The formula also has theoretical applications. For instance, as will have infinitely many derivatives, then via differentiating under the integral we find that the solution has infinitely many derivatives, at least when inside the circle, . By infinitely many derivatives what you should think of is that has “no corners” and all of its partial derivatives too exist and have “no corners”.

We will compute the formula for from the series solution, and this idea can be applied anytime you have a convenient series solution where the coefficients are obtained via integration. Hence you can apply this reasoning to obtain such integral kernels for other equations, such as the heat equation. The computation is long and tedious, but not overly difficult. Since the ideas are often applied in similar contexts, it is good to understand how this computation works.

What we do is start with the series solution and replace the coefficients with the integrals that compute them. Then we try to write everything as a single integral. We must use a different dummy variable for the integration and hence we use instead of .

OK, so we have what we wanted, the expression in the parentheses is the Poisson kernel, . However, we can do a lot better. It is still given as a series, and we would really like to have a nice simple expression for it. We must work a little harder. The trick is to rewrite everything in terms of complex exponentials. Let us work just on the kernel.

In the above expression we recognize the geometric series. That is, recall from calculus that as long as , then

Note that starts at and that is why we have the in the numerator. It is the standard geometric series multiplied by . Let us continue with the computation.

Now that’s a forumla we can live with. The solution to the Dirichlet problem using the Poisson kernel is

Sometimes the formula for the Poisson kernel is given together with the constant , in which case we should of course not leave it in front of the integral. Also, often the limits of the integral are given as 0 to ; everything inside is -periodic in , so this does not change the integral.

Let us not leave the Poisson kernel without explaining its geometric meaning. Let be the distance from to . You may recall from calculus that this distance in polar coordinates is given precisely by the square root of . That is, the Poisson kernel is really the formula

One final note we make about the formula is to note that it is really a weighted average of the boundary values. First let us look at what happens at the origin, that is when .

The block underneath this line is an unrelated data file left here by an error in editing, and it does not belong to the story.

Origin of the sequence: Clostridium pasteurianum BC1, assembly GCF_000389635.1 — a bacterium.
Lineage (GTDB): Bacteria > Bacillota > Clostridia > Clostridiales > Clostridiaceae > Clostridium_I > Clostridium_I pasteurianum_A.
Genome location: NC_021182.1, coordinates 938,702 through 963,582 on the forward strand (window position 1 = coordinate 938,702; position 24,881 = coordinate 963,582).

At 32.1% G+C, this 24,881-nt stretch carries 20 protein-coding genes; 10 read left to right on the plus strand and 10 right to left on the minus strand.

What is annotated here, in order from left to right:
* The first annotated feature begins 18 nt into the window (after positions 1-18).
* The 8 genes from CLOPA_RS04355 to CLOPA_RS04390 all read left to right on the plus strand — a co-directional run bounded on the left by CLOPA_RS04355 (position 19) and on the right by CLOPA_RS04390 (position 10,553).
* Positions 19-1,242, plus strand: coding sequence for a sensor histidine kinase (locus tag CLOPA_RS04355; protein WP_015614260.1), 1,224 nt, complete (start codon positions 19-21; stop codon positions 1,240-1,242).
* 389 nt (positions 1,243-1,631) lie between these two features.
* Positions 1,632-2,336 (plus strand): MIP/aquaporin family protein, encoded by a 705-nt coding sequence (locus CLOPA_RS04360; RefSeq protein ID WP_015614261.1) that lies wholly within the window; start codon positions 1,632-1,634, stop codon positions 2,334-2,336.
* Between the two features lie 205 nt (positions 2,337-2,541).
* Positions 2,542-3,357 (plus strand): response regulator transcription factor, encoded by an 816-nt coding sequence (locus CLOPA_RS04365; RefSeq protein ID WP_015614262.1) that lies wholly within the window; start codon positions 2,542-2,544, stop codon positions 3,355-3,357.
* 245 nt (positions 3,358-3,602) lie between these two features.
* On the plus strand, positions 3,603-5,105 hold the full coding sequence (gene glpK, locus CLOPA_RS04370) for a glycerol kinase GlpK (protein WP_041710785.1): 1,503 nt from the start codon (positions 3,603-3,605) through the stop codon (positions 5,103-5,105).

So is precisely the average value of and therefore the average value of on the boundary. This is a general feature of harmonic functions, the value at some point is equal to the average of the values on a circle centered at .

What the formula says is that the value of the solution at any point in the circle is a weighted average of the boundary data . The kernel is bigger when is closer to . Therefore when computing we give more weight to the values when is closer to and less weight to the values when far from .

Exercise 4.10.4: Using the Poisson kernel, give the solution to , where is zero for outside the interval and is 1 for on the interval .

Exercise 4.10.5: a) Draw a graph for the Poisson kernel as a function of when and . b) Describe what happens to the graph when you make bigger (as it approaches 1). c) Knowing that the solution is the weighted average of with Poisson kernel as the weight, explain what your answer to part b means.

Exercise 4.10.6: Take the function to be the function on the boundary. Use the series solution to find a solution to the Dirichlet problem , . Now convert the solution to Cartesian coordinates and . Is this solution surprising? Hint: use your trig identities.

Exercise 4.10.7: Carry out the computation we needed in the separation of variables and solve , for .

Exercise 4.10.8 (challenging): Derive the series solution to the Dirichlet problem if the region is a circle of radius rather than 1. That is, solve , .

Exercise 4.10.102: Using the series solution find the solution to , . Express the solution in Cartesian coordinates (that is, using and ).

Exercise 4.10.103: a) Try and guess a solution to , . Hint: try a solution that only depends on . Also first, don’t worry about the boundary condition. b) Now solve , using superposition.

Exercise 4.10.104 (challenging): Derive the Poisson kernel solution if the region is a circle of radius rather than 1. That is, solve , .

^{7}Named for the French mathematician Siméon Denis Poisson (1781 – 1840).

Last modified

15:37, 5 Dec 2013

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This material is based upon work supported by the National Science Foundation under Grant Numbers 1525057